My mother was a smoker - but she only smoked at home or on social occasions. She would never smoke on the street or in a car. As a child I remember her telling me this on many occasions, and she would look down on people - especially other women - who would smoke on the street. I never understood why smoking on the street was worse than smoking in a pub or in you kitchen. It certainly wasn't related to health benefits. In hindsight, it was probably more about not wanting to look too working class.
However, I have recently become conscious of the fact that to this day, whenever I see a woman smoking on the street or in a car (which is pretty often here in Istanbul), my first response is to look down on that person and think of them as being dirty. At an intellectual level, that makes no sense. But in my heart, at an emotional level, the effects of what my mother "taught" me when I was a little kid are that I have this deep and subconscious, automatic "yuck" response programmed into me.
This is not rocket science - culture is all about what "feels" right or wrong based on what we experienced growing up, and what we (usually slowly) can pick up from those around us as adults if we start living in a totally different culture. Quite often, cultural norms are "explained" with reasons and perhaps given a historical explanation as to where the behaviour came from originally. My sense is that in most cases, we behave a certain way not because it makes intellectual sense (or not), but because that's what we learned from other people (especially our families) when we were kids. To behave otherwise just "feels" wrong and we won't fit in. The way you do the dishes, take your shoes off before entering a home, greet a visitor, protect children from a breeze, smoke cigarettes... the list goes on.
Many of these behaviours are not really that important. Think of all the different ways people wash dishes around the world. People passionately defend their way with a whole slew of reasons as to why it is the best - but do those who do it differently die of salmonella? Clearly, there is more than one way to skin a cat. The real reason most folks wash dishes the way they do is that that's how they did it growing up, and doing it any other way just FEELS wrong.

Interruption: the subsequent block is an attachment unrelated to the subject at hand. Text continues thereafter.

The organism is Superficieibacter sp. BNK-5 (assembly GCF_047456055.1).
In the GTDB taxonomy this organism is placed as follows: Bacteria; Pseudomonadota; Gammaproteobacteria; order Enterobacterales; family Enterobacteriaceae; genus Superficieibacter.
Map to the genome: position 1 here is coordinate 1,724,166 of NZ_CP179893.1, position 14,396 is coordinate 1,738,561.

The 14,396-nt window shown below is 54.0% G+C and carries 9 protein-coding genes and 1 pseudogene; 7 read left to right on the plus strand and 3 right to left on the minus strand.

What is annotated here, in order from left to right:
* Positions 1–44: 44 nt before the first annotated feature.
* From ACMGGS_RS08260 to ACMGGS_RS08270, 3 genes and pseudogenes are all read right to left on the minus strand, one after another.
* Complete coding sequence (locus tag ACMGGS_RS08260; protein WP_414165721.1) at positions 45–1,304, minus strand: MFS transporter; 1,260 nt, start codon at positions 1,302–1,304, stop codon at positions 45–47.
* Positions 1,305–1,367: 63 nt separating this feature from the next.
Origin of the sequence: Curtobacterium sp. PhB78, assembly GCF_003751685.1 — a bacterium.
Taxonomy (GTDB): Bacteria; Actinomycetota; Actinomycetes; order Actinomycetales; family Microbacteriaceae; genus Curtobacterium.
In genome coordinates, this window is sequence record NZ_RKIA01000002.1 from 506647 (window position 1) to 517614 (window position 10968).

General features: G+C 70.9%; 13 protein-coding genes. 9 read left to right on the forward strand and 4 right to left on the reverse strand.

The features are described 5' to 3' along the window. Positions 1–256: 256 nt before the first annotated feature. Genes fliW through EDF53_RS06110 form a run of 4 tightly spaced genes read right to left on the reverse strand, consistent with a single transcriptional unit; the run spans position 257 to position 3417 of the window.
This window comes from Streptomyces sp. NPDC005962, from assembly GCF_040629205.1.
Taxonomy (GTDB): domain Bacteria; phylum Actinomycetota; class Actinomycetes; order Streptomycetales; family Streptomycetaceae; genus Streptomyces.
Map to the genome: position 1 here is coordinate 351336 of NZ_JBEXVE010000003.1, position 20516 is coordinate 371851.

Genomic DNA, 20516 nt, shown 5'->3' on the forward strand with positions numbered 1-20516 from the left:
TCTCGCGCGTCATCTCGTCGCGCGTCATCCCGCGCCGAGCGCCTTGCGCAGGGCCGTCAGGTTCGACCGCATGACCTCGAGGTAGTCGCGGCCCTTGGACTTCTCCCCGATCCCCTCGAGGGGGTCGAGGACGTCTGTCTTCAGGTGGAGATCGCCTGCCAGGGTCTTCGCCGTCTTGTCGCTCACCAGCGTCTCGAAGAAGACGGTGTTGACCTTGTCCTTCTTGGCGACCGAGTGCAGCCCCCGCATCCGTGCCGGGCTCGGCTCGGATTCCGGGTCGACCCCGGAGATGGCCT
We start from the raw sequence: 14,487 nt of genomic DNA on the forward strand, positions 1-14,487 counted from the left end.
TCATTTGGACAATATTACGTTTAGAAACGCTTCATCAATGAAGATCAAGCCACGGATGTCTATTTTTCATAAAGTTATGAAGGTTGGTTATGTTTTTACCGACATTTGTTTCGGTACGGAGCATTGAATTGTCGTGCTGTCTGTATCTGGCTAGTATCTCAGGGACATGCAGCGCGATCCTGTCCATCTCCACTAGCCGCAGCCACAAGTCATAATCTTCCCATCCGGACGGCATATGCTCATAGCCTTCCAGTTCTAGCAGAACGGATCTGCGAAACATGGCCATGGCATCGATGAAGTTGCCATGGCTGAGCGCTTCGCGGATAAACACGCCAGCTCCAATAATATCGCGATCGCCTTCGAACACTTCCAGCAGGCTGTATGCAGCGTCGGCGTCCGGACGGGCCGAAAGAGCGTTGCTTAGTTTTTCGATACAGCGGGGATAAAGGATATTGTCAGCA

So, if people can hold on so strongly to stuff that isn't actually all that important, what does it say about how strongly people hold onto stuff that actually is important (i.e. their eternal destination, the nature of God, the reliability of a Holy Book etc). We can spend a lot of time trying to convince people at an intellectual level that our faith conviction is right. This is not wrong to do - but if the REAL reason someone believes the Bible was changed (for example) is a conviction they hold at a heart level (because everyone they have ever loved and trusted has told them it was changed since the day they were born) it's going to be hard sell! Believe me - I know this from a LOT of experience
We need speak to people's hearts just as much - if not more - than their minds. And that is where the arts, that usually operate far more at the emotional level, have such a place in evangelism. True, writing a good song about the textual integrity of the Gospel of Matthew would challenge even the most gifted songwriter (!), but in general, after a song, painting or play has opened the door into someone's heart and challenged their normal emotional (and usually negative) response to Christian things, then the door to their head may open slightly and they may be ready to contemplate new ideas which may not feel quite so wrong as before.
The criticism is raised that we should not use the arts to manipulate people's emotions. After all, Hitler was a master of it - and look where that went. But would we write off Martin Luther King's "I have a dream" speech on the grounds that it was emotional manipulation? The word manipulation carries a lot of baggage with it. But whatever word you use, I would argue that evangelism that does not touch the emotions is going to have limited efffectiveness. Unless of course you are sharing the faith with a Vulcan...